(a) all forms of supply of goods or services or both such as sale, transfer, barter, exchange, licence, rental, lease or disposal made or agreed to he made for a consideration by a person in the course or furtherance of business;

(b) import of services for a consideration whether or not in the course or ftirtherance of business;

(c) the activities specified in Schedule I, made or agreed to be made without a consideration; and

(d) the activities to be treated as supply of goods or supply of services as referred to in Schedule 11.

(2) Notwithstanding anything contained in sub-section (I)

(a) activities or transactions specified in Schedule Ill; or

(b) such activities or transactions undertaken by the Central Government, a State Government or any local authority in which they are engaged as public authorities, as may be notified by the Government on the recommendations of the Council,shall be treated neither as a supply of goods nor a supply of services.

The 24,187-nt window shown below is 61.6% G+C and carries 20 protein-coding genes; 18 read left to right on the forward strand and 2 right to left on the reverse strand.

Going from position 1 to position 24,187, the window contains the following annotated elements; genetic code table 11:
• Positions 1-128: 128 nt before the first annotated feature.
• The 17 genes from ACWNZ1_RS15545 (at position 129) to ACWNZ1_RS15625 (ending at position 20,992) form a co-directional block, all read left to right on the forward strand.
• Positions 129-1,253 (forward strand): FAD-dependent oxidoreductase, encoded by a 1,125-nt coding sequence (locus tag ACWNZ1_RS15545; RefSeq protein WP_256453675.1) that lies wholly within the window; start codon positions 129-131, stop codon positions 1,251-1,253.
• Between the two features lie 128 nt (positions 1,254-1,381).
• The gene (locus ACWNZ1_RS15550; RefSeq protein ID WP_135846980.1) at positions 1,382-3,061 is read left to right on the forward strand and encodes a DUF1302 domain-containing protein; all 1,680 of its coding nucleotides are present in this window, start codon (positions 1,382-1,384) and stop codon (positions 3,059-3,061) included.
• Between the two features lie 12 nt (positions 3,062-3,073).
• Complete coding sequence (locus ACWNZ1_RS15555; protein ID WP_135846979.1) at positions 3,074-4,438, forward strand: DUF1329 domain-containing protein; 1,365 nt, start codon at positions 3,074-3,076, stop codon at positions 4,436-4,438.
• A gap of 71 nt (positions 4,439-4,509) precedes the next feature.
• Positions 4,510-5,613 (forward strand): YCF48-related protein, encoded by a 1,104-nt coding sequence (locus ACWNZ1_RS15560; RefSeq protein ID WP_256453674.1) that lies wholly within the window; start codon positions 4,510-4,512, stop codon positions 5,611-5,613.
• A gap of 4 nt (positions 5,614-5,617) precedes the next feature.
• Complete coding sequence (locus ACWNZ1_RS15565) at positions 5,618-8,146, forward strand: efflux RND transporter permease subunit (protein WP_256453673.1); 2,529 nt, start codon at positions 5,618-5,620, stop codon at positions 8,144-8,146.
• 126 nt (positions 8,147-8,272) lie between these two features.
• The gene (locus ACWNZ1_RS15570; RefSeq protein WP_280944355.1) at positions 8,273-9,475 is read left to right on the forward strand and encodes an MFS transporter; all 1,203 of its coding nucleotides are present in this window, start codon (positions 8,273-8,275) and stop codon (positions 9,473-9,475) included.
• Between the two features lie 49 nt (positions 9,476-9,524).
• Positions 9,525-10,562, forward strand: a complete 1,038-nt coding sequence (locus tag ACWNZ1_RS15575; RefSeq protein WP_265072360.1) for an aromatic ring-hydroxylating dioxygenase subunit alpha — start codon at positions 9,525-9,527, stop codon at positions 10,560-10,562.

(3) Subject to the provisions of sub-sections (1) and (2), the Government may, on the recommendations of the Council, specify, by notification, the transactions that are to be treated as—

(a) a supply of goods and not as a supply of services; or

(b) a supply of services and not as a supply of goods.

That Clause (a) of Subsection (1) of Section 7 covers only such supply of services which are made by a person in the course or furtherance of business, whereas the appellant is not charginv. Abhivahan Shulk in furtherance of business, instead the same is charged under the provisions of a Statute and Authority of State Govt that too without any provision of any kind of service instead to regulate the transit of forest produce. That Clause (b) of Subsection (I) of Section 7 deals with import of services therefore the same is not applicable. Further the relevant schedules 1, II & III also nowhere stipulate that any Govt. Fee collected under a specific statue shall also be covered in the definition of service.